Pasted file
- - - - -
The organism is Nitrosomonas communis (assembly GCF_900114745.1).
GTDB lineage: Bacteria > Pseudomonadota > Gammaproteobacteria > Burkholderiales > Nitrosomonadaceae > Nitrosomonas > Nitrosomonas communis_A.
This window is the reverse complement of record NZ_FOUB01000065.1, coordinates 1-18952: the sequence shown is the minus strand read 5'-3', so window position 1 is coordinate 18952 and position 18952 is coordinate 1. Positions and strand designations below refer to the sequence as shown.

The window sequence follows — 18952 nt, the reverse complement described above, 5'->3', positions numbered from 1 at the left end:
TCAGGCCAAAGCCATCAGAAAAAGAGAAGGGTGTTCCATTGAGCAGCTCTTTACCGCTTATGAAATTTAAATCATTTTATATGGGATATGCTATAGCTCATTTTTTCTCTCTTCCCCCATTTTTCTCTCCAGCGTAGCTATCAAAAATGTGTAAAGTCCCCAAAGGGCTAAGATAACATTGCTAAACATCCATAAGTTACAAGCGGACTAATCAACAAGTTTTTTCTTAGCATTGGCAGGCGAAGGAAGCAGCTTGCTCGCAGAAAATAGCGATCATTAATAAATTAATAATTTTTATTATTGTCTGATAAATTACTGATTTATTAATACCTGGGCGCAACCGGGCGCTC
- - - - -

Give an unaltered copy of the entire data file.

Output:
The organism is Nitrosomonas communis (assembly GCF_900114745.1).
GTDB lineage: Bacteria > Pseudomonadota > Gammaproteobacteria > Burkholderiales > Nitrosomonadaceae > Nitrosomonas > Nitrosomonas communis_A.
This window is the reverse complement of record NZ_FOUB01000065.1, coordinates 1-18952: the sequence shown is the minus strand read 5'-3', so window position 1 is coordinate 18952 and position 18952 is coordinate 1. Positions and strand designations below refer to the sequence as shown.

The window sequence follows — 18952 nt, the reverse complement described above, 5'->3', positions numbered from 1 at the left end:
TCAGGCCAAAGCCATCAGAAAAAGAGAAGGGTGTTCCATTGAGCAGCTCTTTACCGCTTATGAAATTTAAATCATTTTATATGGGATATGCTATAGCTCATTTTTTCTCTCTTCCCCCATTTTTCTCTCCAGCGTAGCTATCAAAAATGTGTAAAGTCCCCAAAGGGCTAAGATAACATTGCTAAACATCCATAAGTTACAAGCGGACTAATCAACAAGTTTTTTCTTAGCATTGGCAGGCGAAGGAAGCAGCTTGCTCGCAGAAAATAGCGATCATTAATAAATTAATAATTTTTATTATTGTCTGATAAATTACTGATTTATTAATACCTGGGCGCAACCGGGCGCTC